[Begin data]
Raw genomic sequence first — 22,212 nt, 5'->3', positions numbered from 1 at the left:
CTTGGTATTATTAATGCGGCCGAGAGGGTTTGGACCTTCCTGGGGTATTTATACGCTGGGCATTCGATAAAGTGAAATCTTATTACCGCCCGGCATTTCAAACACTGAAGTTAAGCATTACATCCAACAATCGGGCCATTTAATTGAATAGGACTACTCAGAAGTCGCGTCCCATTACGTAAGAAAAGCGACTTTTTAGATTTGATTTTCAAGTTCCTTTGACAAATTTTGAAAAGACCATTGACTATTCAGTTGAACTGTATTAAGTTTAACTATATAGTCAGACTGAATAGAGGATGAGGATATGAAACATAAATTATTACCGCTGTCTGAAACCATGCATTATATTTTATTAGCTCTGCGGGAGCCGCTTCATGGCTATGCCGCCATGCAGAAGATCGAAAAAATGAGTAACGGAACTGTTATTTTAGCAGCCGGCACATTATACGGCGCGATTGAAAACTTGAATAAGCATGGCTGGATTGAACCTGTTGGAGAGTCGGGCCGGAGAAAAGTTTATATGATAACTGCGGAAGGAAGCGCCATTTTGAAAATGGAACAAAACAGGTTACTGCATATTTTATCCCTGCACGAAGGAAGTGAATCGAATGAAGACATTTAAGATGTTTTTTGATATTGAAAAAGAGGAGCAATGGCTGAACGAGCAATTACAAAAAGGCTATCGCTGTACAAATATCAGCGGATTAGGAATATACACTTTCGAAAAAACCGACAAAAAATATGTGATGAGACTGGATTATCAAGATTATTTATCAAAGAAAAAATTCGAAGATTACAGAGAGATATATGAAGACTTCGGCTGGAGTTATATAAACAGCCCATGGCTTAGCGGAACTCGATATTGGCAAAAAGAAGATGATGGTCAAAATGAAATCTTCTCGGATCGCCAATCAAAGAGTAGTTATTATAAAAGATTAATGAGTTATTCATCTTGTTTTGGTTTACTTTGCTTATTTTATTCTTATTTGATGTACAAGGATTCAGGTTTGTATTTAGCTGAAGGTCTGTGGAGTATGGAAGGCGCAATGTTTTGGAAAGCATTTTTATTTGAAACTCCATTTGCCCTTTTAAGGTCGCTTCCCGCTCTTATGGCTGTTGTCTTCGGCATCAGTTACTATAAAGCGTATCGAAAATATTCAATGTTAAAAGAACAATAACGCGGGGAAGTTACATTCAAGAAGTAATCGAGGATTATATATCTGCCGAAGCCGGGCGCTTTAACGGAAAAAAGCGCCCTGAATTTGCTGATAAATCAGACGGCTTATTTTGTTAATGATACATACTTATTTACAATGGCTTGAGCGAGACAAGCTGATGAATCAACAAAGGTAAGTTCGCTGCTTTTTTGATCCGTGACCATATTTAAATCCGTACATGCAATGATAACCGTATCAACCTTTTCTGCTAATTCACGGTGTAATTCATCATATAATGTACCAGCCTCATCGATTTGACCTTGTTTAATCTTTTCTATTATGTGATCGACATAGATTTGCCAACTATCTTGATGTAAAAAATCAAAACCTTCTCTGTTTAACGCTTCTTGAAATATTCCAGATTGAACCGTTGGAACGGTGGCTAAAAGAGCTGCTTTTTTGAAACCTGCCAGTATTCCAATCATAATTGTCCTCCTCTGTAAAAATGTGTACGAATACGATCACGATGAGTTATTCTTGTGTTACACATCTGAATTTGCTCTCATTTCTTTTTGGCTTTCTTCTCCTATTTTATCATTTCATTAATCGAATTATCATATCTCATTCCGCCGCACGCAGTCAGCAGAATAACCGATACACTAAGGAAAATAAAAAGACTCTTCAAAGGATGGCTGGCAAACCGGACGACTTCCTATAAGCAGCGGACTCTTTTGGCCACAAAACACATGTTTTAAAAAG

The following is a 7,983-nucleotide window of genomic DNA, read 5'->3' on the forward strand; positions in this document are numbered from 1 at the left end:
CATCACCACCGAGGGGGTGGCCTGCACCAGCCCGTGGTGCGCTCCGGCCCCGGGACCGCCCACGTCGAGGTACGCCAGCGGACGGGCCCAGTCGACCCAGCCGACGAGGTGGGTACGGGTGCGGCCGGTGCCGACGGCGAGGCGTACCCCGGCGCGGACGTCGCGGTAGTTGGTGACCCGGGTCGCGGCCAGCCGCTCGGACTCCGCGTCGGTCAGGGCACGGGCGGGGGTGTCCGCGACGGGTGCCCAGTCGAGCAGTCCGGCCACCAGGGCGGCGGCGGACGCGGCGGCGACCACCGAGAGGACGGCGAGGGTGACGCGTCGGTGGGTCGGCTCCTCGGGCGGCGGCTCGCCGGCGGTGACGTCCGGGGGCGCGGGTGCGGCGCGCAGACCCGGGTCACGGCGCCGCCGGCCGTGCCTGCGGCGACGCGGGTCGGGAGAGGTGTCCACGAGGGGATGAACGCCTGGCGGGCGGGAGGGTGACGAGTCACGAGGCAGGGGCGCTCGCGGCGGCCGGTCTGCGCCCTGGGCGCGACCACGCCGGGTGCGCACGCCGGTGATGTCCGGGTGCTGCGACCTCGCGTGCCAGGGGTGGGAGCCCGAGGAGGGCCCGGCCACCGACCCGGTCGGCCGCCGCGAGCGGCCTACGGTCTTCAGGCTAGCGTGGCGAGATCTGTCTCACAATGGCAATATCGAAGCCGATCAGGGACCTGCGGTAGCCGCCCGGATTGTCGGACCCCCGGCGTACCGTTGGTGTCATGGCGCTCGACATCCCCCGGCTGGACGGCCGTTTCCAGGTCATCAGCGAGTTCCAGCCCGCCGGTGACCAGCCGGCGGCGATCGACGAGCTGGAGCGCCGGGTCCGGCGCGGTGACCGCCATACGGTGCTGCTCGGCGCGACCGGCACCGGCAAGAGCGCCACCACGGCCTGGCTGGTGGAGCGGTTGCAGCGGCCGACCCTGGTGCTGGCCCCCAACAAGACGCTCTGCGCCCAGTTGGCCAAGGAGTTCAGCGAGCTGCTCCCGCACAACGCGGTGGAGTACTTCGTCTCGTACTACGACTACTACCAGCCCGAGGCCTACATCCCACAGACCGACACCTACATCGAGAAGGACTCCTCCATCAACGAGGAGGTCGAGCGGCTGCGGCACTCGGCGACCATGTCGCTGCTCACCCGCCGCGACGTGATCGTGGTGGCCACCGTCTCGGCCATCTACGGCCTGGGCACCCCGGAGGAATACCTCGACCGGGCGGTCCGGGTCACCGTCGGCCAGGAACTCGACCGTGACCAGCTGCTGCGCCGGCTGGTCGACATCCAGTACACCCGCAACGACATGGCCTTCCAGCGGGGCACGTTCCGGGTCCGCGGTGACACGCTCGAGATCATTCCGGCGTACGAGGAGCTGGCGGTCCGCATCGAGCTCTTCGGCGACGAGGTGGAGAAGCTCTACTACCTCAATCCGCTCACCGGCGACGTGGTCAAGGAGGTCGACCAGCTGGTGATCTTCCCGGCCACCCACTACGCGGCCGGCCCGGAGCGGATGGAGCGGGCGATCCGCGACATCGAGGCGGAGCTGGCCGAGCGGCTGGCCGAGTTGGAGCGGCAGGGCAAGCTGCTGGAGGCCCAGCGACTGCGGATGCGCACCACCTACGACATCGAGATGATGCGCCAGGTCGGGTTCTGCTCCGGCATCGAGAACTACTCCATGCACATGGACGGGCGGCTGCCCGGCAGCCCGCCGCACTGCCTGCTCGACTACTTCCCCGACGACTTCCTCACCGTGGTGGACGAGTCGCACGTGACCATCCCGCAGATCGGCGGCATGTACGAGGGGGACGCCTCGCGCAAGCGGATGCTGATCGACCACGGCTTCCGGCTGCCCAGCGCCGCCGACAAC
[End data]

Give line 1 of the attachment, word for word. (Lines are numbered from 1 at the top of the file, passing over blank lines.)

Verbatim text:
Raw genomic sequence first — 22,212 nt, 5'->3', positions numbered from 1 at the left: